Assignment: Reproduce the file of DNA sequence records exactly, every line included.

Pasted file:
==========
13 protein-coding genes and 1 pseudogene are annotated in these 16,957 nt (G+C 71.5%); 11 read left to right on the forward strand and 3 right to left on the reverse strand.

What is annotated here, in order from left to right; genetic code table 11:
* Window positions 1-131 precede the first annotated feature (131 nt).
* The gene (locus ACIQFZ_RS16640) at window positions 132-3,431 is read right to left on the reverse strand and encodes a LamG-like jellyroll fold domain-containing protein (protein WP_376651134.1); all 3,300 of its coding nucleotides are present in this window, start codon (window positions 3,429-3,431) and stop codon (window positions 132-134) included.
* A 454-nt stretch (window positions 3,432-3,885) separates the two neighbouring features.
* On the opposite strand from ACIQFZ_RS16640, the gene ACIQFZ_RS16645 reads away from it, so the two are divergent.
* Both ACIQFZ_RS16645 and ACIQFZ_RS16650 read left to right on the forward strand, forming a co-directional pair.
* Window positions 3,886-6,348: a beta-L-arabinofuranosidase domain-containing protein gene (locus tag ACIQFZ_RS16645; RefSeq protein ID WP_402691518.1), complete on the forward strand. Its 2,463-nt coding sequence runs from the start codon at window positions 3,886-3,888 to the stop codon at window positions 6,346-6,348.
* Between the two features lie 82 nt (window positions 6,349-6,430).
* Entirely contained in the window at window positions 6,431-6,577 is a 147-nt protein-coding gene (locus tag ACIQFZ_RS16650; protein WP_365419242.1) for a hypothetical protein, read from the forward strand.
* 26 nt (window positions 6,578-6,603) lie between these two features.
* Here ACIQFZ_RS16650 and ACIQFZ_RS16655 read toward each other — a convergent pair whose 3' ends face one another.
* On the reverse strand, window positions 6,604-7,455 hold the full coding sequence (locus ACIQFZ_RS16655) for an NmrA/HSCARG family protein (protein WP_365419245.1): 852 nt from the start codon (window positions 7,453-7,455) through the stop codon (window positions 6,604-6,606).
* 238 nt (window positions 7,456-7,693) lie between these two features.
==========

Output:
13 protein-coding genes and 1 pseudogene are annotated in these 16,957 nt (G+C 71.5%); 11 read left to right on the forward strand and 3 right to left on the reverse strand.

What is annotated here, in order from left to right; genetic code table 11:
* Window positions 1-131 precede the first annotated feature (131 nt).
* The gene (locus ACIQFZ_RS16640) at window positions 132-3,431 is read right to left on the reverse strand and encodes a LamG-like jellyroll fold domain-containing protein (protein WP_376651134.1); all 3,300 of its coding nucleotides are present in this window, start codon (window positions 3,429-3,431) and stop codon (window positions 132-134) included.
* A 454-nt stretch (window positions 3,432-3,885) separates the two neighbouring features.
* On the opposite strand from ACIQFZ_RS16640, the gene ACIQFZ_RS16645 reads away from it, so the two are divergent.
* Both ACIQFZ_RS16645 and ACIQFZ_RS16650 read left to right on the forward strand, forming a co-directional pair.
* Window positions 3,886-6,348: a beta-L-arabinofuranosidase domain-containing protein gene (locus tag ACIQFZ_RS16645; RefSeq protein ID WP_402691518.1), complete on the forward strand. Its 2,463-nt coding sequence runs from the start codon at window positions 3,886-3,888 to the stop codon at window positions 6,346-6,348.
* Between the two features lie 82 nt (window positions 6,349-6,430).
* Entirely contained in the window at window positions 6,431-6,577 is a 147-nt protein-coding gene (locus tag ACIQFZ_RS16650; protein WP_365419242.1) for a hypothetical protein, read from the forward strand.
* 26 nt (window positions 6,578-6,603) lie between these two features.
* Here ACIQFZ_RS16650 and ACIQFZ_RS16655 read toward each other — a convergent pair whose 3' ends face one another.
* On the reverse strand, window positions 6,604-7,455 hold the full coding sequence (locus ACIQFZ_RS16655) for an NmrA/HSCARG family protein (protein WP_365419245.1): 852 nt from the start codon (window positions 7,453-7,455) through the stop codon (window positions 6,604-6,606).
* 238 nt (window positions 7,456-7,693) lie between these two features.